how to keep your pool water crystal clear

Having a swimming pool in your backyard can be a fun way to keep cool during the hot summer months. But maintaining a pool is also hard work, particularly if you want to keep the water crystal clear all season long. If you neglect your pool at all, the water can turn cloudy, hazy and even green in a hurry. But it just takes a few key steps practiced regularly to keep your pool clear and sparkling so it’s always ready for family and friends to enjoy.

Maintain Chemical Levels

Maintaining proper chemical levels in your pool is the most important step in keeping the water crystal clear. The key levels to monitor are the chlorine and pH. Chlorine is used to kill germs and bacteria in pool water, so it plays an important role in keeping the water clear. The pool’s pH level, which measures how acidic or alkaline the water is, influences how effective the chlorine is in keeping the water clean. Use a water testing kit to measure the chlorine and pH levels approximately twice a week – the chlorine should measure between 1.0 and 3.0 parts per million, while the pH level should read between 7.2 and 7.6. If the level chlorine level is low, replenish your chlorine supply. If your pool’s pH is too high, you need to add acid to the water to help lower it. Muriatic acid and sodium bisuphate are the most common acids used to lower pool water pH. If your pool’s pH is too low, add an alkali like sodium carbonate to reduce the acidity.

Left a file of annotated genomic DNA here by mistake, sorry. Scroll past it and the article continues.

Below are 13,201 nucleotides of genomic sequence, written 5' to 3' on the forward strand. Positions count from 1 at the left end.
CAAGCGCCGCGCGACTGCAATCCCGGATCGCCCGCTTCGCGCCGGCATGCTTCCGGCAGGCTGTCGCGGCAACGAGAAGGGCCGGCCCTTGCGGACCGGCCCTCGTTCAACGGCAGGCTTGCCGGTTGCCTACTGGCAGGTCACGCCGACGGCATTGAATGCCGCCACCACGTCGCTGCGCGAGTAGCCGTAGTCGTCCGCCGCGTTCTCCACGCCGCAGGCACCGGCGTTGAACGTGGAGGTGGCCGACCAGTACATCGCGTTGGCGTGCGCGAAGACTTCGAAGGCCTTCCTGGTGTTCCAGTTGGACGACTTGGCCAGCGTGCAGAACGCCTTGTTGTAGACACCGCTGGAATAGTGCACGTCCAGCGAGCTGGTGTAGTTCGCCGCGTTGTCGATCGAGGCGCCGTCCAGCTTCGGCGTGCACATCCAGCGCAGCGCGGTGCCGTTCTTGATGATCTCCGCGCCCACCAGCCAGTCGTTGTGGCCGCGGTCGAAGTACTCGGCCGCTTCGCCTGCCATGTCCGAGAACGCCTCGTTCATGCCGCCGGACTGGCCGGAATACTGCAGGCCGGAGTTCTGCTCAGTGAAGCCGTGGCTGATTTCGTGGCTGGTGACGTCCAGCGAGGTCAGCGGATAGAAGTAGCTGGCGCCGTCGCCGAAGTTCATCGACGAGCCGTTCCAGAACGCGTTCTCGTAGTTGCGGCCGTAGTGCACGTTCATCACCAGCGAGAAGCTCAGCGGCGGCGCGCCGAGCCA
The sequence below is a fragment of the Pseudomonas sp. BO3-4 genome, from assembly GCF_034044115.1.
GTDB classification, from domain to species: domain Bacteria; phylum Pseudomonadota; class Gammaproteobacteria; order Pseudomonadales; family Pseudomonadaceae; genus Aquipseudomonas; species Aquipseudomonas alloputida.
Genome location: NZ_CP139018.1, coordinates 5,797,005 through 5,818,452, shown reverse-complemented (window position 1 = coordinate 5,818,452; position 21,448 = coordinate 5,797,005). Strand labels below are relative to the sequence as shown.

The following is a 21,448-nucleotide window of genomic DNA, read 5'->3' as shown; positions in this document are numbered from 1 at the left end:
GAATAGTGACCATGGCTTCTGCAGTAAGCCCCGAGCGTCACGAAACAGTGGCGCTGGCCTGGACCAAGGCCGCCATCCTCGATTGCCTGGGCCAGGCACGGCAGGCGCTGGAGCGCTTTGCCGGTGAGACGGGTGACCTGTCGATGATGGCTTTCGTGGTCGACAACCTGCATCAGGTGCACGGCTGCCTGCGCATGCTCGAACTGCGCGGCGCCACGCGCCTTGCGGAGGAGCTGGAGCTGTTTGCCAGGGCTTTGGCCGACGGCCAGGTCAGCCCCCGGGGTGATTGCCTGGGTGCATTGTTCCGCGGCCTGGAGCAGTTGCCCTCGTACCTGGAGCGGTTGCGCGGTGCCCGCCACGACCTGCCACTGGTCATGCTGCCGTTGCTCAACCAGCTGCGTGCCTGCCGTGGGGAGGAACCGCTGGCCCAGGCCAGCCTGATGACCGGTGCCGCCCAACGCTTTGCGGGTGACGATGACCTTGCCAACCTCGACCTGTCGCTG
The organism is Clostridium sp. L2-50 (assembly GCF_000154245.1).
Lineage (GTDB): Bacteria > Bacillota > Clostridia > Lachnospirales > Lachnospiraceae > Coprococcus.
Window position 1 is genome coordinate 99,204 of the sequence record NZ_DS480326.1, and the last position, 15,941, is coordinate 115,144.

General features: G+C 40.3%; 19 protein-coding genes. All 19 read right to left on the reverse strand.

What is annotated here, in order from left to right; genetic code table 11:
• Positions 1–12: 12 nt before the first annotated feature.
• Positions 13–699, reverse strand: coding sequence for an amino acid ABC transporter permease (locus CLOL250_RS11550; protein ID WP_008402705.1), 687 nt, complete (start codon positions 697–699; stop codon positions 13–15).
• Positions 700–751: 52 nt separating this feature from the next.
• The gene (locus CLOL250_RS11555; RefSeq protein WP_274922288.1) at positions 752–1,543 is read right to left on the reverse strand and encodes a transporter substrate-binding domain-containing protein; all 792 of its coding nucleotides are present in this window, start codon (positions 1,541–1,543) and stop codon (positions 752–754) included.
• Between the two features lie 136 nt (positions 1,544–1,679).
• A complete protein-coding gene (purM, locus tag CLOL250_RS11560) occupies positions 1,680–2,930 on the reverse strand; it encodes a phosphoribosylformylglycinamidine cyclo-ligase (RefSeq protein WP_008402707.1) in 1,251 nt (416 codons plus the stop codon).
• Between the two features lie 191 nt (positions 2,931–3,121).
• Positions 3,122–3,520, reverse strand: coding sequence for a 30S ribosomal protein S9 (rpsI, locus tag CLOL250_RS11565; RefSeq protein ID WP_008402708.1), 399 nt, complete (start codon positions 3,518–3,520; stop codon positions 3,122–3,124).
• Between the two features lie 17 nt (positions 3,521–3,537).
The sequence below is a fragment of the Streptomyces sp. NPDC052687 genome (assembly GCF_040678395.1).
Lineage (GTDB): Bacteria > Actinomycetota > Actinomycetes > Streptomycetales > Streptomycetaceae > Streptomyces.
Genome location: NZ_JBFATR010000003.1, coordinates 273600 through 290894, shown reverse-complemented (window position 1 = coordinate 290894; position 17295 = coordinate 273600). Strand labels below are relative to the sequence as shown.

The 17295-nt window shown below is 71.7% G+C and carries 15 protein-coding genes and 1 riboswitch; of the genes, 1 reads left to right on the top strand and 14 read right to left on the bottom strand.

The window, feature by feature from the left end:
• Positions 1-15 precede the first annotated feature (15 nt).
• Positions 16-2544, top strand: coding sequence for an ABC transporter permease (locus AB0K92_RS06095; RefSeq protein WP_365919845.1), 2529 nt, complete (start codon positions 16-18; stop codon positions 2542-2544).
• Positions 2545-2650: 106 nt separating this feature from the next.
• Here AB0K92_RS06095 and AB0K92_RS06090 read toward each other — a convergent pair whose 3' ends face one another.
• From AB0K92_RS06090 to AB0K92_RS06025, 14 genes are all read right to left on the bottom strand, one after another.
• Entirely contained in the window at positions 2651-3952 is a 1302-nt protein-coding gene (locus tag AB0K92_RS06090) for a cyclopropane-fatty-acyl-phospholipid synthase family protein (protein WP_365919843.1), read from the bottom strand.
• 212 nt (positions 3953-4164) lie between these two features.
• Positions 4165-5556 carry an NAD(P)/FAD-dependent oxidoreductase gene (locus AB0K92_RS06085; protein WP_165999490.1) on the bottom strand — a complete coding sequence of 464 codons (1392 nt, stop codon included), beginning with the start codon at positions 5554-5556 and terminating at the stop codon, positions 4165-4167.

Administer Shock and Algaecide Weekly